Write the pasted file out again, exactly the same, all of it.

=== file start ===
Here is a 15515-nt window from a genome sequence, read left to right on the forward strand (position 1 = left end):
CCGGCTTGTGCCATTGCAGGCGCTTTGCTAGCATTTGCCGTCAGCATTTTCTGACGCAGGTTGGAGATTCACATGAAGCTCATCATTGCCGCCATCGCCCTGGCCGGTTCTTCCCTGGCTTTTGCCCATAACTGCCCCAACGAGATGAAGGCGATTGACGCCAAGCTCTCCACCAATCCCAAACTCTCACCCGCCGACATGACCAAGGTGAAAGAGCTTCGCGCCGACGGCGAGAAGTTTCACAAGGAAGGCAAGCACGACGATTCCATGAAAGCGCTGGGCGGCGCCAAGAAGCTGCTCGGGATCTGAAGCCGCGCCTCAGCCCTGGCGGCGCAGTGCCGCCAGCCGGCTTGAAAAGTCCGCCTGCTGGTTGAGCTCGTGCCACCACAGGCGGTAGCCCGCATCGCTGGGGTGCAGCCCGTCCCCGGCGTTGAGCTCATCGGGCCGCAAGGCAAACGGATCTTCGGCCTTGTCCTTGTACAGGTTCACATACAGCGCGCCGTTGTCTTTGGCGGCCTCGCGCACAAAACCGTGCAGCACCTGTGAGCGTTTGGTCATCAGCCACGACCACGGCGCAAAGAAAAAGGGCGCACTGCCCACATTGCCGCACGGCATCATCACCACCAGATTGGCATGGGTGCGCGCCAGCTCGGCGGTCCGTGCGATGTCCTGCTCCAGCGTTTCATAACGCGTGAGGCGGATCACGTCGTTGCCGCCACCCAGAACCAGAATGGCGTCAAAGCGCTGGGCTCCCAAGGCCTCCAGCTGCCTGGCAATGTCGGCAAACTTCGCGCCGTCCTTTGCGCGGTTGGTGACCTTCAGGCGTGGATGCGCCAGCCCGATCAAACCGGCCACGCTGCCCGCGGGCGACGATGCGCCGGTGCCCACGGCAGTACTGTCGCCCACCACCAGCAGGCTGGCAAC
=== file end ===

Here is a 15515-nt window from a genome sequence, read left to right on the forward strand (position 1 = left end):
CCGGCTTGTGCCATTGCAGGCGCTTTGCTAGCATTTGCCGTCAGCATTTTCTGACGCAGGTTGGAGATTCACATGAAGCTCATCATTGCCGCCATCGCCCTGGCCGGTTCTTCCCTGGCTTTTGCCCATAACTGCCCCAACGAGATGAAGGCGATTGACGCCAAGCTCTCCACCAATCCCAAACTCTCACCCGCCGACATGACCAAGGTGAAAGAGCTTCGCGCCGACGGCGAGAAGTTTCACAAGGAAGGCAAGCACGACGATTCCATGAAAGCGCTGGGCGGCGCCAAGAAGCTGCTCGGGATCTGAAGCCGCGCCTCAGCCCTGGCGGCGCAGTGCCGCCAGCCGGCTTGAAAAGTCCGCCTGCTGGTTGAGCTCGTGCCACCACAGGCGGTAGCCCGCATCGCTGGGGTGCAGCCCGTCCCCGGCGTTGAGCTCATCGGGCCGCAAGGCAAACGGATCTTCGGCCTTGTCCTTGTACAGGTTCACATACAGCGCGCCGTTGTCTTTGGCGGCCTCGCGCACAAAACCGTGCAGCACCTGTGAGCGTTTGGTCATCAGCCACGACCACGGCGCAAAGAAAAAGGGCGCACTGCCCACATTGCCGCACGGCATCATCACCACCAGATTGGCATGGGTGCGCGCCAGCTCGGCGGTCCGTGCGATGTCCTGCTCCAGCGTTTCATAACGCGTGAGGCGGATCACGTCGTTGCCGCCACCCAGAACCAGAATGGCGTCAAAGCGCTGGGCTCCCAAGGCCTCCAGCTGCCTGGCAATGTCGGCAAACTTCGCGCCGTCCTTTGCGCGGTTGGTGACCTTCAGGCGTGGATGCGCCAGCCCGATCAAACCGGCCACGCTGCCCGCGGGCGACGATGCGCCGGTGCCCACGGCAGTACTGTCGCCCACCACCAGCAGGCTGGCAAC